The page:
As Blu-ray secures itself as a faithful medium, you will find that more and more less-recent films are making their way to high definition. A highlight of 1992’s cinema résumé is Michael Mann’s remake of The Last of the Mohicans. Starring Daniely Day-Lewis (There Will Be Blood) along with Madeline Stowe (We Were Soldiers), Russell Means (Pochohontas) and Wes Studi (Dances With Wolves), this story on the American frontier delivers a tale across an awe-inspiring landscape amidst the conflict between empires with natives caught in the crossfire. Subtitled the “Director’s Definitive Cut,” I was curious to see what additional goods The Last of the Mohicans brought on Blu-ray.
The movie is set in 1757 during the French and Indian war with a gorgeous and untouched North American wilderness as the backdrop. Before I continue, I must offer up a really brief history lesson. I often find people who think they know who won the French and Indian war; the Indians, right? After all, we’re not speaking French. Right, we’re not speaking French, or any of the variety of Native American tongues either. The French and Indians were on the same side going up against mighty England and the colonists.
That’s where the trio of the final remaining Mohicans come into the story led by Chingachgook (Russell Means), his blood son Uncas (Eric Schweig) and adopted white son Hawkeye (Daniel Day-Lewis). The three souls tied to nature have allied with the British forces, who have vowed to protect colony farms and families while the men are serving the King’s cause against France. It isn’t before long when an Indian turncoat is found in the British ranks, serving France as well as his own agenda. His devious undertakings are certain to spell doom for the British platoons marching through the untamed and unfamiliar wilderness of their new battleground.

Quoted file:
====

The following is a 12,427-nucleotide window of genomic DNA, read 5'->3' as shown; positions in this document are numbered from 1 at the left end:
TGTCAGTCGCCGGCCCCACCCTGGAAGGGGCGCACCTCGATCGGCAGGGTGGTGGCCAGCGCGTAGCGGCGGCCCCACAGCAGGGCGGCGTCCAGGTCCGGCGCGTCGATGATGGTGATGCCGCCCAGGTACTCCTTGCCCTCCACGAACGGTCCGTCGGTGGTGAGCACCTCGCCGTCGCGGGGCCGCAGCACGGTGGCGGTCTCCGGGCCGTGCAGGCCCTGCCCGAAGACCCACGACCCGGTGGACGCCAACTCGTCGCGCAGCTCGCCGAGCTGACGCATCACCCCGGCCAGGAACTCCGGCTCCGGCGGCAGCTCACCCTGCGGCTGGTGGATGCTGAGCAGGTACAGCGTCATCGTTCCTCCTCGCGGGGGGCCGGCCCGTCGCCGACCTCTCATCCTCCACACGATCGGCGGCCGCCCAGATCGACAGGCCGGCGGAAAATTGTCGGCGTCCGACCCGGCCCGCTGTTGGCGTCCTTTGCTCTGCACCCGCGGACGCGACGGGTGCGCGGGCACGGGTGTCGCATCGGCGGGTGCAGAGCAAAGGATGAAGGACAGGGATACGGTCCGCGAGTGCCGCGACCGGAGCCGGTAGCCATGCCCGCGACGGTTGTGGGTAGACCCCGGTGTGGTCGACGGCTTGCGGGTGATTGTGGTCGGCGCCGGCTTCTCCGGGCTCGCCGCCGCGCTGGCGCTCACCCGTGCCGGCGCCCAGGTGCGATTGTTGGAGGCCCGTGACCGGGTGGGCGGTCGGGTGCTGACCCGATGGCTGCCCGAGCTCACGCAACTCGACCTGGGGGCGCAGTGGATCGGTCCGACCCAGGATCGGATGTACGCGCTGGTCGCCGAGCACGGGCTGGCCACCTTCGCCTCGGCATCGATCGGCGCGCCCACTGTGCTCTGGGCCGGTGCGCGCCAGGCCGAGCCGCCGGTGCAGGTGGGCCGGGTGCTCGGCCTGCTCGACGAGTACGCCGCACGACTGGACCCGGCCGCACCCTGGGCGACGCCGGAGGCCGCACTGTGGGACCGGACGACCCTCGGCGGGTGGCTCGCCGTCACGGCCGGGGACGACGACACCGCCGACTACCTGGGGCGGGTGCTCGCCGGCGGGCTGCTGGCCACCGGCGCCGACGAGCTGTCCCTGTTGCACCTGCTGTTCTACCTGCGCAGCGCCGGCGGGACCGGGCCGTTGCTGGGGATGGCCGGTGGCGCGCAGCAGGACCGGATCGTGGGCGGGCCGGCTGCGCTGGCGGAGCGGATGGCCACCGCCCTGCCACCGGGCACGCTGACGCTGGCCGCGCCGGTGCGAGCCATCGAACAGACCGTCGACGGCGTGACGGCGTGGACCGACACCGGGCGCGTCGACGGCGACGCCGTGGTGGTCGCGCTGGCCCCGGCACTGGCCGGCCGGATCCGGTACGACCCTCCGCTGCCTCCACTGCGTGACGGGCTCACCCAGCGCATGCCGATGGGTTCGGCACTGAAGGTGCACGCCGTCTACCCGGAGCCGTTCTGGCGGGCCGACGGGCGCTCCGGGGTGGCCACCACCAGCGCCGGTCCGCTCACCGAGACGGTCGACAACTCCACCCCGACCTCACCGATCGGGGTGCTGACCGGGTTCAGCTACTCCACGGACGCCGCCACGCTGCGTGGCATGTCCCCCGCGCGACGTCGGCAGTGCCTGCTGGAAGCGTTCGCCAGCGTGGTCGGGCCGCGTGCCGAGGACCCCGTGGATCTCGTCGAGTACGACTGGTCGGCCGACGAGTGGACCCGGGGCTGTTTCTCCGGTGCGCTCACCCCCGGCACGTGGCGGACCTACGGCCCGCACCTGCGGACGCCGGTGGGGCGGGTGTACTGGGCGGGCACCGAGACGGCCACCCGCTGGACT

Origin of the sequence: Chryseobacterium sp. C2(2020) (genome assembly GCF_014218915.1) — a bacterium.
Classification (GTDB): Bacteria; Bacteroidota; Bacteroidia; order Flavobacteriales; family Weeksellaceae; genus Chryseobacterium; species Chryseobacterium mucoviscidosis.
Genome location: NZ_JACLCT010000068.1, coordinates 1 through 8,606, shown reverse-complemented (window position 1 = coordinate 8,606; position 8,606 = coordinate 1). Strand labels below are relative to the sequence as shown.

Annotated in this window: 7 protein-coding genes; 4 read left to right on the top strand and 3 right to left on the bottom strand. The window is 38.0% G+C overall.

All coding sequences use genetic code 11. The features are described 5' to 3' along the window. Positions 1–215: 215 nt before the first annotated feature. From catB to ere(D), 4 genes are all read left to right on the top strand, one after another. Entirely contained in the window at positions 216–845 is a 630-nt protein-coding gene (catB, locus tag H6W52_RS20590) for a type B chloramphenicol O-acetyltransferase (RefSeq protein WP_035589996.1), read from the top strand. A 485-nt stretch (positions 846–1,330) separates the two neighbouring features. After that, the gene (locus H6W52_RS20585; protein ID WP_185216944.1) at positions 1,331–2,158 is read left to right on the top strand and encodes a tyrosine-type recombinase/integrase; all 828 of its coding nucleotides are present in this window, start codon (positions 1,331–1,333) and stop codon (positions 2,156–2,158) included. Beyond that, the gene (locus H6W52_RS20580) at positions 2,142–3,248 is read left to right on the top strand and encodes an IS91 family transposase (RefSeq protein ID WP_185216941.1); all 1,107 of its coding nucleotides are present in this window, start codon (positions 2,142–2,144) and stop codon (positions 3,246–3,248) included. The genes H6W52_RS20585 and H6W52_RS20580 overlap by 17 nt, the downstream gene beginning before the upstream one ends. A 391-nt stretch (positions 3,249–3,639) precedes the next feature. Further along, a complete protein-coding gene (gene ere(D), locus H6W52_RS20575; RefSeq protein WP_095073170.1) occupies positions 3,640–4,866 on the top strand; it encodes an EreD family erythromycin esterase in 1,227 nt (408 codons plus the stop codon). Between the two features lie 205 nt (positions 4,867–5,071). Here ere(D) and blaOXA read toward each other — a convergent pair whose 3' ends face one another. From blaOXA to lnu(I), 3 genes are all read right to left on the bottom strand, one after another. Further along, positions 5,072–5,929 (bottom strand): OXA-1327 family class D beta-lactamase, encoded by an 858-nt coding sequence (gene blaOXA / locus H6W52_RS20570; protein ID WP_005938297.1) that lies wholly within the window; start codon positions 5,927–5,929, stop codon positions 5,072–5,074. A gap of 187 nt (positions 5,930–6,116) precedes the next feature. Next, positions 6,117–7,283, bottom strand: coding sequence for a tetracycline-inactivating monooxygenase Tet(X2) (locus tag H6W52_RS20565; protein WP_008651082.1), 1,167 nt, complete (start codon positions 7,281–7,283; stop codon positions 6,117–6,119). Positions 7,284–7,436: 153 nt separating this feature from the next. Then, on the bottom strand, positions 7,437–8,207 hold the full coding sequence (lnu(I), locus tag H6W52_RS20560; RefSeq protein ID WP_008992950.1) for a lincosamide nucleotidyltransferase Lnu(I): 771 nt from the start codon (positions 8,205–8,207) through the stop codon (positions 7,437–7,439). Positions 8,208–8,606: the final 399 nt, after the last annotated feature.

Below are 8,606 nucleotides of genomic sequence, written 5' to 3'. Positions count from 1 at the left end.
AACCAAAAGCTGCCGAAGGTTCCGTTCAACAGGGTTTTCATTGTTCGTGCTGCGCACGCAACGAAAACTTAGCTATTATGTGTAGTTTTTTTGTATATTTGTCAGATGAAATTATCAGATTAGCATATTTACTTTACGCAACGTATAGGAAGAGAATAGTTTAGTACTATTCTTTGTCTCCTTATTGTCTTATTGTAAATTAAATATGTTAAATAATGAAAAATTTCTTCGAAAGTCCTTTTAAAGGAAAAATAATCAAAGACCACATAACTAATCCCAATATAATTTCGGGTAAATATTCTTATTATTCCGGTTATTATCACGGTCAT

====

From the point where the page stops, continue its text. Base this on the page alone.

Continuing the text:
Through their journey Hawkeye develops a love interest in the beautiful Cora Munro (Madeleine Stowe), who just happens to be the daughter of one very prominent British general, whose fort and men are currently under siege by the incessant ramparts of French artillery. Hawkeye and family arrive to assist the general, only to find political interests getting in the way of progress and achievement. While two of Europe’s nations fight to gain ground, another battle ensues, away from the focused attention of the white man as the Huron and Mohicans square off in a conflict of personal interests versus what is right.
The acting, especially by Lewis and Stowe, is utterly superb in this film. The supporting cast does an exquisite job in their performances as well, amidst all the strife and confusion brought about by war and colliding emotions. The movie commits a valiant effort tying this together and the result is purely riveting through its 114-minute delivery . While some of the long distance sniper shots are rather unlikely with the technology back then (especially at night), the film conveys a believable story that hints sparsely at romance while war cries and musket shots interrupt the innocence of it all. Overall, Mohicans contains a well-woven piece of ferocity, beauty, deceit, and mercy that is magnificently entertaining from start to finish.